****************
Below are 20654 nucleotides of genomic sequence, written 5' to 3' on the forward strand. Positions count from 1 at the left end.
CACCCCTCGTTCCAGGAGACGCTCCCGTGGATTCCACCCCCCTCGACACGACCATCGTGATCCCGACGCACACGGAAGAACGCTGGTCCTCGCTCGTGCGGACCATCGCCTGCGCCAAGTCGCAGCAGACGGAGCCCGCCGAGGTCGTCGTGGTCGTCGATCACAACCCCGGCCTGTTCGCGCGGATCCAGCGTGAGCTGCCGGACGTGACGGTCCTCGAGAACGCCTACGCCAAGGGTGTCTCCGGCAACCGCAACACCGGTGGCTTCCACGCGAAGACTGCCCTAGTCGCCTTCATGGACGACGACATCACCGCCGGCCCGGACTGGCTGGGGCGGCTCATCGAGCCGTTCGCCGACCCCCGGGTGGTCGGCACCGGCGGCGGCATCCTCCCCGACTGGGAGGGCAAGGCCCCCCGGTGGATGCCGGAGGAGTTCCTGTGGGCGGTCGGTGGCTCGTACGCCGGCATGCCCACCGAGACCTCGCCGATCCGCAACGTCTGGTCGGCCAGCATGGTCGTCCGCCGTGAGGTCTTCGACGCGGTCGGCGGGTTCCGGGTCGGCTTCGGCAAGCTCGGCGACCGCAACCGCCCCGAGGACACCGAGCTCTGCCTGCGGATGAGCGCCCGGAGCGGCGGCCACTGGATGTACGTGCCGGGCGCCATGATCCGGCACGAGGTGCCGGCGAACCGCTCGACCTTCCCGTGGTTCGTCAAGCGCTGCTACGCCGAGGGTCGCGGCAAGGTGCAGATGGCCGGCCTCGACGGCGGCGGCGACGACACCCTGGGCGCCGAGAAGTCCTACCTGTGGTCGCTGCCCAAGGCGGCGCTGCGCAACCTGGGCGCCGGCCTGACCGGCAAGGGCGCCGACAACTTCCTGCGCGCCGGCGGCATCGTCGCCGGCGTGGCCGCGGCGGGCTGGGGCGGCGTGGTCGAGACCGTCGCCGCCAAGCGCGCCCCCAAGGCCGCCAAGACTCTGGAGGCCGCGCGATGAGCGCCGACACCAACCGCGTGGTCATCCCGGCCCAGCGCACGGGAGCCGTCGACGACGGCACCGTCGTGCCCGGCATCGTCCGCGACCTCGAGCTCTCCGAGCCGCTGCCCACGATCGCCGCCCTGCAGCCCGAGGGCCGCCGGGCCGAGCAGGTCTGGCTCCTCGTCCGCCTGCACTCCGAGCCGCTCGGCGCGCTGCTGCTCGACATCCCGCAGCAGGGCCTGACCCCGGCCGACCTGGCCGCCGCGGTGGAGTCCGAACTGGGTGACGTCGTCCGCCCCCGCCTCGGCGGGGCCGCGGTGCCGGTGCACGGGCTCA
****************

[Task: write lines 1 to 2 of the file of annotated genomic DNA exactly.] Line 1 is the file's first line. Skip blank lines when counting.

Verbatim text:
Below are 20654 nucleotides of genomic sequence, written 5' to 3' on the forward strand. Positions count from 1 at the left end.
CACCCCTCGTTCCAGGAGACGCTCCCGTGGATTCCACCCCCCTCGACACGACCATCGTGATCCCGACGCACACGGAAGAACGCTGGTCCTCGCTCGTGCGGACCATCGCCTGCGCCAAGTCGCAGCAGACGGAGCCCGCCGAGGTCGTCGTGGTCGTCGATCACAACCCCGGCCTGTTCGCGCGGATCCAGCGTGAGCTGCCGGACGTGACGGTCCTCGAGAACGCCTACGCCAAGGGTGTCTCCGGCAACCGCAACACCGGTGGCTTCCACGCGAAGACTGCCCTAGTCGCCTTCATGGACGACGACATCACCGCCGGCCCGGACTGGCTGGGGCGGCTCATCGAGCCGTTCGCCGACCCCCGGGTGGTCGGCACCGGCGGCGGCATCCTCCCCGACTGGGAGGGCAAGGCCCCCCGGTGGATGCCGGAGGAGTTCCTGTGGGCGGTCGGTGGCTCGTACGCCGGCATGCCCACCGAGACCTCGCCGATCCGCAACGTCTGGTCGGCCAGCATGGTCGTCCGCCGTGAGGTCTTCGACGCGGTCGGCGGGTTCCGGGTCGGCTTCGGCAAGCTCGGCGACCGCAACCGCCCCGAGGACACCGAGCTCTGCCTGCGGATGAGCGCCCGGAGCGGCGGCCACTGGATGTACGTGCCGGGCGCCATGATCCGGCACGAGGTGCCGGCGAACCGCTCGACCTTCCCGTGGTTCGTCAAGCGCTGCTACGCCGAGGGTCGCGGCAAGGTGCAGATGGCCGGCCTCGACGGCGGCGGCGACGACACCCTGGGCGCCGAGAAGTCCTACCTGTGGTCGCTGCCCAAGGCGGCGCTGCGCAACCTGGGCGCCGGCCTGACCGGCAAGGGCGCCGACAACTTCCTGCGCGCCGGCGGCATCGTCGCCGGCGTGGCCGCGGCGGGCTGGGGCGGCGTGGTCGAGACCGTCGCCGCCAAGCGCGCCCCCAAGGCCGCCAAGACTCTGGAGGCCGCGCGATGAGCGCCGACACCAACCGCGTGGTCATCCCGGCCCAGCGCACGGGAGCCGTCGACGACGGCACCGTCGTGCCCGGCATCGTCCGCGACCTCGAGCTCTCCGAGCCGCTGCCCACGATCGCCGCCCTGCAGCCCGAGGGCCGCCGGGCCGAGCAGGTCTGGCTCCTCGTCCGCCTGCACTCCGAGCCGCTCGGCGCGCTGCTGCTCGACATCCCGCAGCAGGGCCTGACCCCGGCCGACCTGGCCGCCGCGGTGGAGTCCGAACTGGGTGACGTCGTCCGCCCCCGCCTCGGCGGGGCCGCGGTGCCGGTGCACGGGCTCA